How to Finance a Home in Retirement
You’ve finished working, paid off your debt, and have finally gotten the kids out of the house – now, it’s time to retire and relax. However, relaxing can be hard when you’re still responsible for keeping up a family-sized home. If you’re tired of maintaining a large house, but still want the benefits of owning a home, it might be time to downsize. Unfortunately, downsizing to a smaller home requires you to apply and qualify for another mortgage – which can be unfamiliar when you don’t have a salary.
Lenders take several factors into account when assessing your ability to take on a loan. One of the largest influencing factors is a borrower’s debt-to-income (DTI) ratio – which is a percentage that expresses the amount of gross monthly income put toward your monthly debt payments. A good DTI is typically 36% or lower – the lower the better. Borrowers with lower DTI ratios are more likely to afford their monthly debt payments and make their mortgage payments on time and in full.
Without an income, it’s harder for your lender to determine if you can effectively handle a mortgage loan. For retirees, lenders typically look at tax returns from the last two years, taking into account any money you have from Social Security, pensions, dividends, or interest. While this taxable income can help some borrowers qualify for a loan, it may not work for all.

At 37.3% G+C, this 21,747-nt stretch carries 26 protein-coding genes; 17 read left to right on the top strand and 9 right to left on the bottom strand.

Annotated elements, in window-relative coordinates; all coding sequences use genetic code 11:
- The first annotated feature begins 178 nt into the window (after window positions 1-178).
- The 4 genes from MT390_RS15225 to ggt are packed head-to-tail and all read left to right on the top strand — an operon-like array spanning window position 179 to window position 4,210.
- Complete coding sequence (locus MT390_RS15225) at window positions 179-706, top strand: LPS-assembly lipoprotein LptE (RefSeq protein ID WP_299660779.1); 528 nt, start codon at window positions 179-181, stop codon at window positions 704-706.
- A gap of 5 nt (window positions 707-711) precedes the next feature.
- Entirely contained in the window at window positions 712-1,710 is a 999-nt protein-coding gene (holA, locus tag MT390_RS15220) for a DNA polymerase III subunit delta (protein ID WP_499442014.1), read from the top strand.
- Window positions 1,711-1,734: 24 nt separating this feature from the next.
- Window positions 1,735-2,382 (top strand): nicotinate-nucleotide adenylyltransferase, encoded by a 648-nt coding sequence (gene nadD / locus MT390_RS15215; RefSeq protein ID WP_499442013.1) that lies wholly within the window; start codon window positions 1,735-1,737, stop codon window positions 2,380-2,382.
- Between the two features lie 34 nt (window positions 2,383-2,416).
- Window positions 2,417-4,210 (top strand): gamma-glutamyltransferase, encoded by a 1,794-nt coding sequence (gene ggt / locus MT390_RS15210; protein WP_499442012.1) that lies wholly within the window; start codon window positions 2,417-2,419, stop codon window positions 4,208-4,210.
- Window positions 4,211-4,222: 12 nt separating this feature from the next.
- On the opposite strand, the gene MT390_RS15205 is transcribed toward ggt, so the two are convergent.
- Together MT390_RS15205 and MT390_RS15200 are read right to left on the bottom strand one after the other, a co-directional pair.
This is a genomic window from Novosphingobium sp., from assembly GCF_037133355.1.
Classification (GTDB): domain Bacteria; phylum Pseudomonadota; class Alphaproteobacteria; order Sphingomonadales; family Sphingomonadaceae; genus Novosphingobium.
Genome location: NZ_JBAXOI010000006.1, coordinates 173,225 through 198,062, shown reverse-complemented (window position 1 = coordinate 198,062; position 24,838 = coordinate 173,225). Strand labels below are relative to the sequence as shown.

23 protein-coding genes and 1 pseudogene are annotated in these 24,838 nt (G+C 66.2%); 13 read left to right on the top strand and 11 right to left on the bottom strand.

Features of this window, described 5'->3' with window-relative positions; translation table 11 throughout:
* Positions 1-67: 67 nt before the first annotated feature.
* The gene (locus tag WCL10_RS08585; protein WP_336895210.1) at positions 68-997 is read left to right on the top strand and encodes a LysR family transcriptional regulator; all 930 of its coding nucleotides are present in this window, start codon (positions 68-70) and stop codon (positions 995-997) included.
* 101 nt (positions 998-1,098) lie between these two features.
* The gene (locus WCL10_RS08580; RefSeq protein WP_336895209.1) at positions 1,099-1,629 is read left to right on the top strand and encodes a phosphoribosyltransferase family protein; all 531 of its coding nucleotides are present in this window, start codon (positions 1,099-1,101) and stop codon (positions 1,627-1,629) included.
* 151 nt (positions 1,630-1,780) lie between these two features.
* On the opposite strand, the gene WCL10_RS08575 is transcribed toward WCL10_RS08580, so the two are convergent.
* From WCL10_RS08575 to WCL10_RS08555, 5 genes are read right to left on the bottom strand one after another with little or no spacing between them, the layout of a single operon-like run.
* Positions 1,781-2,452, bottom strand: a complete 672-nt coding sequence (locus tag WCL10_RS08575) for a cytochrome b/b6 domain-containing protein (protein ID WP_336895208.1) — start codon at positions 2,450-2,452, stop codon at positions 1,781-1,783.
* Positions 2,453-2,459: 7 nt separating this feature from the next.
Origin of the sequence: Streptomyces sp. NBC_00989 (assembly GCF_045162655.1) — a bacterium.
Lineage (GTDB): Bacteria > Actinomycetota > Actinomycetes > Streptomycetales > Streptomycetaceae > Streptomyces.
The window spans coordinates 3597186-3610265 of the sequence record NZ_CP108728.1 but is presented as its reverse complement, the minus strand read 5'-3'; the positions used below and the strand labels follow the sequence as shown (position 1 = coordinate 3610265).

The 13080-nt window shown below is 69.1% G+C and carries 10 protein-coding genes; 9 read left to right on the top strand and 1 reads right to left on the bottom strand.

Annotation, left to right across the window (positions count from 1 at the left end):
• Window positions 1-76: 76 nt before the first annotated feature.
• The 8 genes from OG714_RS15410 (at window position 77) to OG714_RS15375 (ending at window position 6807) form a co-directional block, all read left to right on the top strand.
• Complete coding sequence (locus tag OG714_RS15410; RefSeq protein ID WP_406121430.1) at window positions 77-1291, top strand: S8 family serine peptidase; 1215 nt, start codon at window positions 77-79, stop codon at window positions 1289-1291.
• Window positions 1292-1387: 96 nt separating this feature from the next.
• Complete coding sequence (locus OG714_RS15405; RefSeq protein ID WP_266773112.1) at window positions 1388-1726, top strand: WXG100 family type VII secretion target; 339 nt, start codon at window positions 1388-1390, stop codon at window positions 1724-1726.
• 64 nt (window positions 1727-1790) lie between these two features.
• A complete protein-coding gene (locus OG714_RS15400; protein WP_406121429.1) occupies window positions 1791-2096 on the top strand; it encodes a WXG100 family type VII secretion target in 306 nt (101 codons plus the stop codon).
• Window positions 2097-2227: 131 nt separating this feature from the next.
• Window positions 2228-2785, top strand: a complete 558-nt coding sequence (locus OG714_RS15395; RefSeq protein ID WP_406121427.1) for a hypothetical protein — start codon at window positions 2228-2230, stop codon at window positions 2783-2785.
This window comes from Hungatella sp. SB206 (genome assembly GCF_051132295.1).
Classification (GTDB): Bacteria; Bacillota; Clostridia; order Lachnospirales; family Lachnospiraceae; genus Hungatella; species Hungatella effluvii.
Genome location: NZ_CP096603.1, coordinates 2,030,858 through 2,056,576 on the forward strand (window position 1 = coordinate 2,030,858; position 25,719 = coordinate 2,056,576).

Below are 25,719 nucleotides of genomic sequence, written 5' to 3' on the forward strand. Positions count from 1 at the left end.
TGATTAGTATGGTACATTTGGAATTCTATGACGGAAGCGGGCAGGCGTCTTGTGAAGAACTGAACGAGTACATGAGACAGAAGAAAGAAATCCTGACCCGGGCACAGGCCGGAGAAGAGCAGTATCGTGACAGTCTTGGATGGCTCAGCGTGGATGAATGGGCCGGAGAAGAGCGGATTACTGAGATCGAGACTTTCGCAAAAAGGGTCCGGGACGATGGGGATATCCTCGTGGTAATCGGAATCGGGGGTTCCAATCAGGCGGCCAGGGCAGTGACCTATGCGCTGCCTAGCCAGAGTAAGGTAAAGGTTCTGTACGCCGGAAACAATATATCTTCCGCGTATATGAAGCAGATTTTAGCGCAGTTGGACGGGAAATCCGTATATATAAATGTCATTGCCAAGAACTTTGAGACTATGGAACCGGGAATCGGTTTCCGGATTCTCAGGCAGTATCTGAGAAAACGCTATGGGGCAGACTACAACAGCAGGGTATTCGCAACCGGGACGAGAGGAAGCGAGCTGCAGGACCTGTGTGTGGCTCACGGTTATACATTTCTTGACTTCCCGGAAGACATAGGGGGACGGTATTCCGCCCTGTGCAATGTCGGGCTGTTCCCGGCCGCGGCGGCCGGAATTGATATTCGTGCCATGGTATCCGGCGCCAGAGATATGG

In this case, retirement savings like a 401(k) or individual retirement account (IRA) can be used to your advantage. As long as you’re at least 59 ½-years-old, you can take money out of your 401(k) or IRA without facing the 10% early-withdrawal penalty. When you withdraw from your savings account, you can generate income reflected on your bank statements and satisfy your lender’s income requirements. Then, if you put the money back into your account within 60 days, it will not be taxed. After 60 days, your withdrawals are locked in and you would have to start paying income taxes.
Another option that could help you qualify for a mortgage without an income is called asset depletion. Asset depletion is when your lender determines if the money in your IRA or brokerage assets could cover mortgage payments over the life of your loan. A lender calculates this by applying a formula to the money in your accounts -- subtracting any down payment from the account totals, taking 70% of the remainder, and dividing it by 360 months.
“In this scenario, the underwriter is not looking directly for a taxable transfer from an IRA to a bank, but a statement of assets that allows [the lender] to be comfortable that a certain amount could be withdrawn each month,” said Daniel Graff, certified financial planner and principal and client advisor at Sullivan, Bruyette, Speros & Blayney in McLean, Virginia.
Qualifying for a loan in retirement might be different than when you were employed, but it’s far from impossible, especially with our help. If you’re interested in downsizing, let us know, and we would be happy to talk to you about your mortgage qualification options.